• Cerebellar venous thrombosis with 4th ventricle compression and hydrocephalus, which requires surgery
  • Contraindication for anti-coagulant or thrombolytic treatment

    1. documented generalized bleeding disorder
    2. concurrent thrombocytopenia (<100 x 10E9/L)
    3. documented severe hepatic or renal dysfunction, that interferes with normal coagulation
    4. uncontrolled severe hypertension (diastolic > 120 mm Hg)
    5. known recent (< 3 months) gastrointestinal tract hemorrhage (not including he¬morrhage from rectal hemorrhoids)
  • Any known associated condition (such as terminal cancer) with a poor short term (1 year) prognosis independent of CVT
  • Clinical and radiological signs of impending transtentorial herniation due to large space-occupying lesions (e.g. large cerebral venous infarcts or hemorrhages)
  • Recent (< 2 weeks) major surgical procedure (does not include lumbar puncture) or severe cranial trauma
  • Known allergy against contrast fluid used during endovascular procedures or the thrombolytic drug used in that particular centre
  • Previously legally incompetent prior to CVT
  • No informed consent

Information from the National Library of Medicine

To learn more about this study, you or your doctor may contact the study research staff using the contact information provided by the sponsor.

Please refer to this study by its ClinicalTrials.gov identifier (NCT number): NCT01204333

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Centre hospitalier de l'université de Montréal (CHUM)
Montréal, Canada
XuanWu Hospital
Beijing, China
Hôpital Lariboisière
Paris, France
Academic Medical Centre
Amsterdam, Netherlands
University Medical Centre Groningen
Groningen, Netherlands
St. Antonius hospital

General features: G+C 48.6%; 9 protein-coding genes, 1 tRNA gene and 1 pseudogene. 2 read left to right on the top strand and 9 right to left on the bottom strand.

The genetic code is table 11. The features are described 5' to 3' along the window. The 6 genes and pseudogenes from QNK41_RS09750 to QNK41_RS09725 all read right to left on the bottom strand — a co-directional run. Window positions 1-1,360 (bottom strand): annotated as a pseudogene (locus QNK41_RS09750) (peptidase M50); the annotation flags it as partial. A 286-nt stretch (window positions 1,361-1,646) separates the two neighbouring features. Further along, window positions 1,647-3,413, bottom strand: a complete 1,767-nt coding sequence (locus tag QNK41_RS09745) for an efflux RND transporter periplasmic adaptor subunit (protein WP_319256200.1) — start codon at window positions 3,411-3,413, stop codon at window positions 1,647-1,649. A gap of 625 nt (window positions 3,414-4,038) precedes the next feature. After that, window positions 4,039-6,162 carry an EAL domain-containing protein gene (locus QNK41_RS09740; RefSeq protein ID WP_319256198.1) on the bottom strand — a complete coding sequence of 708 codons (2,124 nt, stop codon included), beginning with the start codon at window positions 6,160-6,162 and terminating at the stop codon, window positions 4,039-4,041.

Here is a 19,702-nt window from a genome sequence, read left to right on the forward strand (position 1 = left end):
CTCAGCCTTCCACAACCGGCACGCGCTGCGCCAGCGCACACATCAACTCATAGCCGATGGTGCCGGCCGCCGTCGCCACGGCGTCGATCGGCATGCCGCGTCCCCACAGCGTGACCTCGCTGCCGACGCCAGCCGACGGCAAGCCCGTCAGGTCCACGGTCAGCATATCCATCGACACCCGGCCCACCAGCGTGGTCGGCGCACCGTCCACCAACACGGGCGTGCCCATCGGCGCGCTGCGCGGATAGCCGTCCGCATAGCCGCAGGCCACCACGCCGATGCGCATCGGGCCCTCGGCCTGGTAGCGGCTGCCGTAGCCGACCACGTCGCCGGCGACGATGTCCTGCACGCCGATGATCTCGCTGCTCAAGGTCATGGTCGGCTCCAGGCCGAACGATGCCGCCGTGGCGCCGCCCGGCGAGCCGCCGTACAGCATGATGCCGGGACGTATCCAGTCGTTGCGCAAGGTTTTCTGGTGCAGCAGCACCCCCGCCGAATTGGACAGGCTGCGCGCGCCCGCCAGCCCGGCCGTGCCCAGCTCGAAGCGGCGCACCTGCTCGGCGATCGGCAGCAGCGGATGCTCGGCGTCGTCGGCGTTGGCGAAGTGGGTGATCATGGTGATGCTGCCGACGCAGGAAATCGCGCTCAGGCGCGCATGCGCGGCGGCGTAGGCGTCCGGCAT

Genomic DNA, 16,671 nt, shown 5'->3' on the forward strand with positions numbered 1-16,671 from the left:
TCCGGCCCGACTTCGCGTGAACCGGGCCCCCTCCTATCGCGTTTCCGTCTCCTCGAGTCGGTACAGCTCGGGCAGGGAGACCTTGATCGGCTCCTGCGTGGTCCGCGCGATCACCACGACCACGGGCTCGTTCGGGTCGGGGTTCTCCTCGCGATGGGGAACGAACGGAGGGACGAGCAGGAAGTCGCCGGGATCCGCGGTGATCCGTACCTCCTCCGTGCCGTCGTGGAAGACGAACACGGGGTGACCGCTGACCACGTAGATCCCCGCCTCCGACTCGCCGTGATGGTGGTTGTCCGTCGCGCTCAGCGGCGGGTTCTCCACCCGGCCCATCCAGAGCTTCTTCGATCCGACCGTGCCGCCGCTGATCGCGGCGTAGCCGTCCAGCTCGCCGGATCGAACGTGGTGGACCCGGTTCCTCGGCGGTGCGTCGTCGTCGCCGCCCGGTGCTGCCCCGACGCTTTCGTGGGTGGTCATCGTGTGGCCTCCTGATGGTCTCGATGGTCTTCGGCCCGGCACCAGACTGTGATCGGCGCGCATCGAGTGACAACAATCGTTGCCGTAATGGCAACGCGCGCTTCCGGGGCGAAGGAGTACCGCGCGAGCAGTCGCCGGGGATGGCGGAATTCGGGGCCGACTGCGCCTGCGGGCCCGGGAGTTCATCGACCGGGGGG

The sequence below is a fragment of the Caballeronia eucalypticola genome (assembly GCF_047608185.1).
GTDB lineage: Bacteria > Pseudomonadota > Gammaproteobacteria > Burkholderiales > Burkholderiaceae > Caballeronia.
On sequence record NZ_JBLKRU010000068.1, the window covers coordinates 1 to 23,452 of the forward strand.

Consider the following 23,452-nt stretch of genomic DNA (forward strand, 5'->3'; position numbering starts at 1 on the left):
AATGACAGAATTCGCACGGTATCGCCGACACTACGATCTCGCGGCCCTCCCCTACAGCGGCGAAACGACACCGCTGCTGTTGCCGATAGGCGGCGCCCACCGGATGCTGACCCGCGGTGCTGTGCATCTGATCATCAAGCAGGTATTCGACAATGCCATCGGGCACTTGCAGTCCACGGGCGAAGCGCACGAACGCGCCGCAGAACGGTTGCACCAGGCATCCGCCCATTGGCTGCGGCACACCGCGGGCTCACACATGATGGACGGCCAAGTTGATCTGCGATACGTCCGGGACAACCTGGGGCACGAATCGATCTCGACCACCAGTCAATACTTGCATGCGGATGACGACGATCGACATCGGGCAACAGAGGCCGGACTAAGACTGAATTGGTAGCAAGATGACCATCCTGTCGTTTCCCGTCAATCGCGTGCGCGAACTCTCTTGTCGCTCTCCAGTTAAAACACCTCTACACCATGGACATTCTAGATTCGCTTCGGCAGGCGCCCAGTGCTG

Nieuwegein, Netherlands
Erasmus Medical Centre
Rotterdam, Netherlands
Haga hospital
The Hague, Netherlands
Medical Centre Haaglanden
The Hague, Netherlands
Hospital de Braga
Braga, Portugal
Hospital da Universidade de Coimbra
Coimbra, Portugal
Hospital Santa Maria
Lisbon, Portugal
Hospital Sao Jose hospital
Lisbon, Portugal
Hospital de Santo António
Porto, Portugal
Inselspital, University Hospital
Bern, Switzerland
Sponsors and Collaborators
Jan Stam, MD, PhD
Dutch Heart Foundation
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Study Chair: Jan Stam, MD, PhD University of Amsterdam
Principal Investigator: Jose M Ferro, MD, PhD Hospital Santa Maria, Lisbon, Portugal
Principal Investigator: Marie-Germaine Bousser, MD, PhD Hôpital Lariboisière, Paris, France
Principal Investigator: Patricia Canhão, MD, PhD Hospital Santa Maria, Lisbon, Portugal
Principal Investigator: Isabelle Crassard, MD, PhD Hôpital Lariboisière, Paris, France
Principal Investigator: Charles BL Majoie, MD, PhD University of Amsterdam
Principal Investigator: Jim A Reekers, MD, PhD University of Amsterdam
Principal Investigator: E Houdart, MD, PhD Hôpital Lariboisière, Paris, France
Principal Investigator: Rob J de Haan, PhD University of Amsterdam
Additional Information:
Publications automatically indexed to this study by ClinicalTrials.gov Identifier (NCT Number):
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Responsible Party: Jan Stam, MD, PhD, Prof. Dr. J. Stam, Academisch Medisch Centrum - Universiteit van Amsterdam (AMC-UvA)
ClinicalTrials.gov Identifier: NCT01204333    
Other Study ID Numbers: TOACT
First Posted: September 17, 2010    Key Record Dates
Last Update Posted: February 14, 2017
Last Verified: November 2016
Keywords provided by Jan Stam, MD, PhD, Academisch Medisch Centrum - Universiteit van Amsterdam (AMC-UvA):
Cerebral venous and sinus thrombosis
Cerebral venous thrombosis
Sinus Thrombosis, Intracranial
Endovascular thrombolysis
Additional relevant MeSH terms:
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Sinus Thrombosis, Intracranial
Intracranial Thrombosis
Venous Thrombosis
Embolism and Thrombosis
Vascular Diseases
Cardiovascular Diseases
Intracranial Embolism and Thrombosis
Cerebrovascular Disorders
Brain Diseases
Central Nervous System Diseases
Nervous System Diseases
Fibrinolytic Agents
Fibrin Modulating Agents
Molecular Mechanisms of Pharmacological Action